She responded with an honest, but roundabout answer. “I don’t know if this job exists, but I’d like to show a company’s new medical device to doctors, explaining how to use it,” she told them. “I could design them, but I know I am better at the explaining side.”
They told her about medical device sales, a career several of them were pursuing.
Babinchak visited the department’s professional development coordinator, who helped her identify Clemson alumni at companies such as Arthrex, Abbott, and Stryker, and she reached out to them. Based on the advice from those conversations with alumni, Babinchak decided to pursue a minor in business administration.
She has also met industry leaders as part of her coursework. This semester a representative from Arthrex spoke to her marketing class the same day that she had an interview with the company for her internship.
The marketing class, Professional Selling, is a prerequisite to the Sales Innovation Program, which Babinchak is applying to this Spring. Founded in 2019 within the Wilbur O. and Ann Powers College of Business, the program focuses on being a nationally renowned resource for sales education, sales research and valuable academic partnerships.
Such opportunities provide students with a competitive advantage, LaBerge said. “In the med tech industry, marketability is largely driven by experiences outside the classroom, engagement and leadership,” she said.
She’s a legacy, but Babinchak chose Clemson because of her first-hand experience of personal attention.
One of the first people Babinchak met on campus was Cassidy Barringer, who was a student ambassador. Barringer has since graduated from Clemson with a Master’s in Biomedical Engineering.
There were no official department tours the day of Babinchak’s visit, so Barringer gave her a personal tour. She even arranged a lab visit where Babinchak watched students vacuum pig cells.
“That personal attention was a huge factor,” Babinchak said about her decision to attend Clemson. At the end of the tour, she and her parents sat down with the Bioengineering Department Chair Martine LaBerge.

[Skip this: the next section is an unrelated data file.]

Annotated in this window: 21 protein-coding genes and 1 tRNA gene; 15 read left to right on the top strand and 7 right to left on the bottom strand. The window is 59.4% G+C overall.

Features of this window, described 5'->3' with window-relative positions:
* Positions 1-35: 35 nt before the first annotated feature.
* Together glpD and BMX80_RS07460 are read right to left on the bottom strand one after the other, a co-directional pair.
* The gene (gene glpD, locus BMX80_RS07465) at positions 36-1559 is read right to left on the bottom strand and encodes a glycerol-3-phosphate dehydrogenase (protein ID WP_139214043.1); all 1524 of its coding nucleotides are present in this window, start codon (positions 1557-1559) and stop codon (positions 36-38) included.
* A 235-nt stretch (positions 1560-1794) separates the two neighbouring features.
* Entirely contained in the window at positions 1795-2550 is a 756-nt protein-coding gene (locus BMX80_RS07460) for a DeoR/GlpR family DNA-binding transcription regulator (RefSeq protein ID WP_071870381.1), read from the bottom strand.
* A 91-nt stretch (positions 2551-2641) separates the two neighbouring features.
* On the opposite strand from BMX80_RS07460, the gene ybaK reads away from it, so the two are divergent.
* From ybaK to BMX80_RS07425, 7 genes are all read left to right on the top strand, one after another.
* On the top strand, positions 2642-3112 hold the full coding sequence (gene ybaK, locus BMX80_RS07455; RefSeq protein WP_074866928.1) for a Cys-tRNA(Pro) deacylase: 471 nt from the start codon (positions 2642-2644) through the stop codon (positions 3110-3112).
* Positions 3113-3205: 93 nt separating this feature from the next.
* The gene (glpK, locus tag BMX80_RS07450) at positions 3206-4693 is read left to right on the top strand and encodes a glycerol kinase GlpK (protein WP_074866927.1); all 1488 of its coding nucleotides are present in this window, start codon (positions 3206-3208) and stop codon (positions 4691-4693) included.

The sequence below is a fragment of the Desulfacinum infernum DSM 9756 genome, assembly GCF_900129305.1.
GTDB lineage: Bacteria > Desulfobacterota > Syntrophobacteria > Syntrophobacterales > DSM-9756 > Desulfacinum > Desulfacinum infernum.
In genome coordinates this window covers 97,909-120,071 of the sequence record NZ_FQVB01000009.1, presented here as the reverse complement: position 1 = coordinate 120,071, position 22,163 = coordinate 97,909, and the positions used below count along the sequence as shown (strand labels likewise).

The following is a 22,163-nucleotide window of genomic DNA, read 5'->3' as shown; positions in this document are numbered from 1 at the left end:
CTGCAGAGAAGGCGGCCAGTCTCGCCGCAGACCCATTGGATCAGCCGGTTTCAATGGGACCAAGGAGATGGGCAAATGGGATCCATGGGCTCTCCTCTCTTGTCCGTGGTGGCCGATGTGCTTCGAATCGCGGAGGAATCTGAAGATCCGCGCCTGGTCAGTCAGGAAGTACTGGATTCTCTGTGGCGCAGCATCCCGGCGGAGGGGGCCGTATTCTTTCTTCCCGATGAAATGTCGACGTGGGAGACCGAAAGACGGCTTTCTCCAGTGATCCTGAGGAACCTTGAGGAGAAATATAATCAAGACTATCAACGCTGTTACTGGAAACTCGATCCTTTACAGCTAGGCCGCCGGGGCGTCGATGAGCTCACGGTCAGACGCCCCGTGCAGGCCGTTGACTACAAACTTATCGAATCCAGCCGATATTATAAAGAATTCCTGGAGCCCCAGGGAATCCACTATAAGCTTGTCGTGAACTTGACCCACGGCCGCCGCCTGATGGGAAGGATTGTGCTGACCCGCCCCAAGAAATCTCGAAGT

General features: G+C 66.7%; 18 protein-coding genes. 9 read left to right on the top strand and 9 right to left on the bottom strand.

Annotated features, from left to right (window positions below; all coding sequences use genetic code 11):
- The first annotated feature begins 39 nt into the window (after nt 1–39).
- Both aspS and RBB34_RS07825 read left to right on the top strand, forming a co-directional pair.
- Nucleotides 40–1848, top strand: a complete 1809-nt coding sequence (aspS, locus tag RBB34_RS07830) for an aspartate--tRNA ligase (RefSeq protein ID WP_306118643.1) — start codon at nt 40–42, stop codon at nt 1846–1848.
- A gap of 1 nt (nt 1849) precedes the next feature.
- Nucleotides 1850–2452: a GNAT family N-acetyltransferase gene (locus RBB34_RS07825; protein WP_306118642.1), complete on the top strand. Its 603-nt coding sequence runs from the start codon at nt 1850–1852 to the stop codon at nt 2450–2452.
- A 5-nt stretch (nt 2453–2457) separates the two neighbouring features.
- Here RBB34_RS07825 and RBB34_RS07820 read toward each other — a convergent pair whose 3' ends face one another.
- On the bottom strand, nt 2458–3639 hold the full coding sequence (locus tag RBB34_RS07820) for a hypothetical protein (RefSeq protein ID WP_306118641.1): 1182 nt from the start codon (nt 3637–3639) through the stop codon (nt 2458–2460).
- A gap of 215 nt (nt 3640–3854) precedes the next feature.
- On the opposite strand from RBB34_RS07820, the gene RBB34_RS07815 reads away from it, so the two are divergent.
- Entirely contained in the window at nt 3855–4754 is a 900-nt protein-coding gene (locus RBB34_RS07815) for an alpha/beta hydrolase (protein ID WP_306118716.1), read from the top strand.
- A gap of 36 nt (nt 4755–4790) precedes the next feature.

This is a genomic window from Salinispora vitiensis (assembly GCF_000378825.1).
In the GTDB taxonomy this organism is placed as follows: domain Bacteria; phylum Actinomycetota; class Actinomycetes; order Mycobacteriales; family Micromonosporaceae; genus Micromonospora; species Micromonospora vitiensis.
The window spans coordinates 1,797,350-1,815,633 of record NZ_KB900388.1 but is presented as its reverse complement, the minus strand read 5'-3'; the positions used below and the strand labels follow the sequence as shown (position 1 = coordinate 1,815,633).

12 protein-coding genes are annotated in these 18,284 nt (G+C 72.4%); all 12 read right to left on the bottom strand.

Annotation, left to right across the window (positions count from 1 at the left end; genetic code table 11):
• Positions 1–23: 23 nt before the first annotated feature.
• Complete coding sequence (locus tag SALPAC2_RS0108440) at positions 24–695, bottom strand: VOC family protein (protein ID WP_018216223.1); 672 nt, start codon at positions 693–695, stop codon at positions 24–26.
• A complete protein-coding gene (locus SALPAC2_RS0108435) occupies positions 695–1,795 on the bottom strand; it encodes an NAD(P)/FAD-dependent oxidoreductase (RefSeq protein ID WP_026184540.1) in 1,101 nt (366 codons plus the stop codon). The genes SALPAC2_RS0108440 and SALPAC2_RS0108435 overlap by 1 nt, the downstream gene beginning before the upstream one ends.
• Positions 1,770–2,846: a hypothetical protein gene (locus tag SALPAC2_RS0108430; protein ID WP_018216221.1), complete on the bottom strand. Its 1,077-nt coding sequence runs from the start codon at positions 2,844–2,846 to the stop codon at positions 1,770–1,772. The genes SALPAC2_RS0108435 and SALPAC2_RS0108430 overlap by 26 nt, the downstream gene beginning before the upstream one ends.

“If it wasn’t for Dr. LaBerge, I might not have even come to Clemson,” Babinchak said. “We talked about BioE, Clemson and choosing a college. Even being able to have a conversation with the department chair for a prospective student (not even committed to Clemson at the time) was huge for me and a great example of putting the “Clemson family” into action.”
She has embraced the Clemson Family by nurturing relationships with faculty, staff, other students and alumni.
Even after she completed her work with EUREKA!, Babinchak met with Falendysz regularly. She asked her opinion about REU applications, sent her email updates from Nebraska, and shared stories from her experience once she returned to campus.
“It means so much to me that Ashley follows up with me regularly to let me know about her next amazing adventure,” Falendysz said.
Mentee becomes Mentor
This year Babinchak spends a lot of time engaging and leading students — whether she’s organizing a Welcome Back Festival or representing the department on its Student Advisory Council.
She also works at the Honors College, where she is often the first point of contact for prospective students and families.
“Ashley is professional and positive and is loaded with direct experience concerning the benefits of the Honors College,” Falendysz said.
She’s looking forward to when she can give in-person tours of the Bioengineering Department and will serve as Lead Ambassador next year.
In that role, she’ll coordinate the ambassador tours and provide personal tours, the type she attended as a high school student.
Barringer, who was also the Lead Ambassador, said she could have predicted that Babinchak would serve in that position.
“I could tell Ashley would go out of her way to be helpful, ask for opportunities, and give up personal time for our tour guests without a second thought,” she said. “I am truly honored to have made such an impact on Ashley’s Clemson experience. Whether she knows it or not, she is making the same impact on someone else.”